Does planning more bite-sized exercise sessions lead to more bites of brownie? An experimental test of self-control performance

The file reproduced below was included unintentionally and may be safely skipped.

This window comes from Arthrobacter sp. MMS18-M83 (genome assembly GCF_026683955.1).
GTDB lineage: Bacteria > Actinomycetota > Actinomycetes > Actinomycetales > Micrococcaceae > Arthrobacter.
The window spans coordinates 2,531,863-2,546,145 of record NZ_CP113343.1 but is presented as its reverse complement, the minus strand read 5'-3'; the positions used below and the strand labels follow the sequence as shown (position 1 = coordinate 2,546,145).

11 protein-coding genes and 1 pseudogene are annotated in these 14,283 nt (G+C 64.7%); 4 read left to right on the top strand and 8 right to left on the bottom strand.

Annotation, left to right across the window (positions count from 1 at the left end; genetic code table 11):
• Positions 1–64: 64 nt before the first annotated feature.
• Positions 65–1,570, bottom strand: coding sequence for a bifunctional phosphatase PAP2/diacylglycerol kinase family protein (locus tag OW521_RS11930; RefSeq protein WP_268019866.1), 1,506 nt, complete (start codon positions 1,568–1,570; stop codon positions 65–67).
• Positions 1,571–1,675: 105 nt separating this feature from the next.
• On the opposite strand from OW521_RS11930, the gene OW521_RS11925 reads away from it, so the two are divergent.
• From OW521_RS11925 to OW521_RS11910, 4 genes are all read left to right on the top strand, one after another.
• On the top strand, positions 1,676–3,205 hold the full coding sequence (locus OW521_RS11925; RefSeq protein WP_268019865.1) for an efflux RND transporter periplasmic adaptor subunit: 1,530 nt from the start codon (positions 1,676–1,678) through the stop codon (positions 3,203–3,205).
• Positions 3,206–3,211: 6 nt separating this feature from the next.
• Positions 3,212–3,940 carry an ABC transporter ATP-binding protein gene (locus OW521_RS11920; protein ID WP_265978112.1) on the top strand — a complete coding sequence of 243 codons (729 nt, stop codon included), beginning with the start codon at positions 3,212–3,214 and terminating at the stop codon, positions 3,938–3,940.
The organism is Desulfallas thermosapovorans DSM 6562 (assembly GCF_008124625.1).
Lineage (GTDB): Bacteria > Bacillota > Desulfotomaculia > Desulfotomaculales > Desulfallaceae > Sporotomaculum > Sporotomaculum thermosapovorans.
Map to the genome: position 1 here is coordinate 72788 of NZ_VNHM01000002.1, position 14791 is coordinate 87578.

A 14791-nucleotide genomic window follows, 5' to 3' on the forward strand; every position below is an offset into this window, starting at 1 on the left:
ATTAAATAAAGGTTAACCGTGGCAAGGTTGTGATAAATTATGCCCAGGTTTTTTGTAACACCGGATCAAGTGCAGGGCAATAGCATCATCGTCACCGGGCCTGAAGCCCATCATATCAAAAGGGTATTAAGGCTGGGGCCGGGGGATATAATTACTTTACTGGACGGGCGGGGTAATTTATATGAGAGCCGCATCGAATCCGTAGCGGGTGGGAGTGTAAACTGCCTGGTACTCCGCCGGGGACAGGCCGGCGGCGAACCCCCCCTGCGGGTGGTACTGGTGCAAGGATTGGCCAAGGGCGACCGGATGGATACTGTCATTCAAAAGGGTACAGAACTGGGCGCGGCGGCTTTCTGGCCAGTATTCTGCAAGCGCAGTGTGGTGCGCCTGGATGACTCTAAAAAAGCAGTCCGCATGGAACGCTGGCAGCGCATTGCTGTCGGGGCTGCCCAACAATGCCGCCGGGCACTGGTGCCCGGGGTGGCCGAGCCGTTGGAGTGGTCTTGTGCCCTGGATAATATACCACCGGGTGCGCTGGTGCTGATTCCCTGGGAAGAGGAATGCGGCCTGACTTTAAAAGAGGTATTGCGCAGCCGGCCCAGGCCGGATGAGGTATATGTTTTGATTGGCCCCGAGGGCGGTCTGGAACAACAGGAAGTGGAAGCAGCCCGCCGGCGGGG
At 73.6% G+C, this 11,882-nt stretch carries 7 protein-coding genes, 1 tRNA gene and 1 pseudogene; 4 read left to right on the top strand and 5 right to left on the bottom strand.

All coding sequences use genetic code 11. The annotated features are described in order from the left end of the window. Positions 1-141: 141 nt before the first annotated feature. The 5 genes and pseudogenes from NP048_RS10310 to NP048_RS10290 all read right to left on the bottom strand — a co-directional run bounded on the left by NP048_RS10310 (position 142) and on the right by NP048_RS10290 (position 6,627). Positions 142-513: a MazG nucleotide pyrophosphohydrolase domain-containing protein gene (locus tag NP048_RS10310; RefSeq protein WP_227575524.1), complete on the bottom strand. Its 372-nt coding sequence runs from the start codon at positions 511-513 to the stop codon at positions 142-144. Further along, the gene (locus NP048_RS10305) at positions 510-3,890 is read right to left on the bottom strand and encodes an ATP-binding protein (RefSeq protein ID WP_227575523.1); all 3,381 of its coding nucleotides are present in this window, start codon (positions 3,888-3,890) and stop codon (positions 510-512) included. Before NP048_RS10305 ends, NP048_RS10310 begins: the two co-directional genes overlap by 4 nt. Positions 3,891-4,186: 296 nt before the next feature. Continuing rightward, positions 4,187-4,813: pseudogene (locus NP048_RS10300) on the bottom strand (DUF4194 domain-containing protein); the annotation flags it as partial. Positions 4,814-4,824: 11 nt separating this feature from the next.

Complex behaviours like physical activity (PA) require considerable cognitive resources, such as planning and deliberation. In line with the strength model of self-control, the cognitive resources needed to engage in planning may also contribute to subsequent failures in self-control. National PA guidelines have suggested that aerobic activity could be broken up into multiple 10-minute bouts accumulated throughout the day as opposed to performing one 30-minute bout. Does the task of planning multiple bouts exert more cognitive resources than planning one longer single bout? This acute study compared the effects of planning three, 10-minute bouts of PA (Multiple Plan [MP]) compared to planning one, 30-minute bout of PA (Single Plan [SP]), on subsequent tasks requiring self-control. Sixty-five low-active university students were randomly assigned to two experimental conditions: SP (planned one 30-minute exercise bout) or MP (planned three 10-minute exercise bouts). Participants then completed the cold pressor task and were given the opportunity to eat a self-selected amount of brownies. Contrary to hypotheses, there were no statistically significant between-group differences in the duration of the cold pressor task between (MSP = 107.97 vs. MMP = 126.56, p = .29) or the amount of the brownies eaten between (MSP = 33.90 vs. MMP = 40.69, p = .37). Our study is the first to examine the potential negative effects of planning multiple versus single bouts of PA on self-control performance. Future experimental research is needed to elucidate whether planning expends enough self-regulatory resources to reduce performance on subsequent tasks requiring self-control.